As you look to protect your business from executive risk, it’s important to understand the different types of risk associated with it. Executive protection is broken down into different categories.

Here’s a breakdown of what Executive Protection covers.

Employee Practices

Employment practices can mean numerous things: wrongful termination, sexual harassment, discrimination, and hostile work environments. 

Within the main categories listed above, there are many subcategories that have proven to be a risk. For example, an employee could file an EPLI for emotional negligence. 

There are many factors that are increasing liability risk for 2021. With most offices returning to in-person work environments, the risk runs even greater. 


COVID brings another element to potential ELPI claims. Some of the potential situations that could occur with returning to the office or adopting a hybrid model include: 

  • An employee feels emotional neglect for having a hard transition to in-person work after working from home for a year.
  • Employees might feel that higher-ups have conducted the health and safety aspect of COVID-19 at a lower standard.
  • An employee refuses to follow new guidelines and regulations stated by the Occupational Safety and Health Administration (OSHA).
  • An employee returns to the office and contracts COVID-19 from a co-worker.

These examples only begin to predict what could happen in the future. 


Based on the law passed in 1974, there are regulations that businesses must have as baseline coverage for all employees. If these basic guidelines are neglected, then there’s a liability risk. Some examples of failing to meet guidelines might include: 

  • Improper enrollment or terminations
  • Resulting in lost or incorrect benefits
  • Errors in counseling when administering health or welfare plans
  • Resulting in lost or incorrect benefits
  • Giving poor or negligent advice on investing employees’ retirement plans
  • Making risky investments in a defined benefit pension plan
  • Wrongful denial or improper change in benefits
  • Imprudent selection of and/or monitoring or third-party service providers

There are other terminologies that are thrown around in the workplace, like Errors and Omissions (E&O) that follow similar guidelines.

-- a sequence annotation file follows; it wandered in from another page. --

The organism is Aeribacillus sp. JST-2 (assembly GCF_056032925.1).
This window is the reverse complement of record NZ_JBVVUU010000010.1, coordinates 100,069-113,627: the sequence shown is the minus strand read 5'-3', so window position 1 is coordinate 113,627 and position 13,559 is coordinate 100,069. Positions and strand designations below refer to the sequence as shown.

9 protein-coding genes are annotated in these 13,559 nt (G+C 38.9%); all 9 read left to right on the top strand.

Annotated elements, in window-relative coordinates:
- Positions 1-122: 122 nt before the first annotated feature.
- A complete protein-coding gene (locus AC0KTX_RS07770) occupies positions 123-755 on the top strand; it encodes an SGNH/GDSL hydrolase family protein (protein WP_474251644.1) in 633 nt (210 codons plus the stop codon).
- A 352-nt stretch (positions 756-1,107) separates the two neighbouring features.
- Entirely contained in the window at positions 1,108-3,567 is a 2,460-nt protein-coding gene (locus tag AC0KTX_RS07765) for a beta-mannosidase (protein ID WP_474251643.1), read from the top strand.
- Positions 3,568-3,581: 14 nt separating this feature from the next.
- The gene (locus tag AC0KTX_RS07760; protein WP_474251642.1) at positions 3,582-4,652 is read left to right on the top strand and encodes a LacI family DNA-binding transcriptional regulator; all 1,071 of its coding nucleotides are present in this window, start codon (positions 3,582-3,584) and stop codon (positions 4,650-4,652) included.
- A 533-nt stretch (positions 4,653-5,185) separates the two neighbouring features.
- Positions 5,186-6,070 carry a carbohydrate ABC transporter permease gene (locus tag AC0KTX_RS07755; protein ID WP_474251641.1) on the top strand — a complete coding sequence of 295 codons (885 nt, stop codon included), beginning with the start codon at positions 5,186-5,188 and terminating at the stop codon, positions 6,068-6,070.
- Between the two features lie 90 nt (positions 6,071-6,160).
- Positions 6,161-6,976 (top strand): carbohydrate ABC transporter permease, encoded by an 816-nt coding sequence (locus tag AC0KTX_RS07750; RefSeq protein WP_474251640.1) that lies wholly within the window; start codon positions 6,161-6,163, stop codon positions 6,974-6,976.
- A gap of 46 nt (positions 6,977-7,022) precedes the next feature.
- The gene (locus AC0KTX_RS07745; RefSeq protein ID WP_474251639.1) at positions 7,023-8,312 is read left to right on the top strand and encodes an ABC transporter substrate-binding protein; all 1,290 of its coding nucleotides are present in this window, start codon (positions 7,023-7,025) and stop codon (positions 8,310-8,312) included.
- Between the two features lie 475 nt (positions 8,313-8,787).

Media liability coverage protects the insured against claims arising out of the gathering and communication of information and is critical to any media organization. The variety of claims being asserted against the media, and the size of jury verdicts against media organizations, are constantly on the increase. 

According to data released by the Libel Defense Resource Center, the median jury award against media organizations in 1990 was $500,000; in 1997, it was $2.3 million. 

Cyber and Tech

Cyberwarfare is not just for meddling in elections and extorting multinational corporations. Companies of all sizes and types can fall victim to enterprising hackers and cyber extortionists. The question all companies must ask themselves is not “what is my data worth to someone else?” but “what is my data worth to me?” Of course, well-crafted IT protections are a crucial first line of defense, but if the protections fail, could your company shoulder the cost of an uncovered claim or ransom payment?

Cyber insurance coverage is likely broader, less expensive, and more crucial to your business than you would think. 

Trade Credit

Another fancy term is trade credit. This can basically be broken down to the idea that trade credit protects manufacturers, traders, and service providers against losses from non-payment of commercial trade debt due to bankruptcy, insolvency, or very late payments.

Intellectual Property

IP insurance covers companies for the legal costs associated with pursuing infringement or theft of IP. It also covers legal defense costs for policyholders accused of IP infringement or theft. There are two basic types of IP insurance:

Infringement Defense: Covers policyholders for infringement claims brought against them.

Abatement Enforcement: Gives the insured the financial resources to enforce their IP rights and pursue infringement claims.

In today’s increasingly perilous and litigious business environment, every company faces risk. It is unfortunate that any of your company’s many constituents—including employees, investors, customers, suppliers, competitors, government agencies, and creditors—pose a financial risk to your business. Any one of them, however, could sue your company or target it for criminal activity.

As you look to protect your business from these potential threats, enlist the help of an insurance mentor. At Benchmark, we invest in our clients’ protection and we aim to ensure your business remains risk-free. Reach out to us today to start a conversation about your business’ risk!

Executive Protection to Guard your Balance Sheet

Executive Protection to Guard your Balance Sheet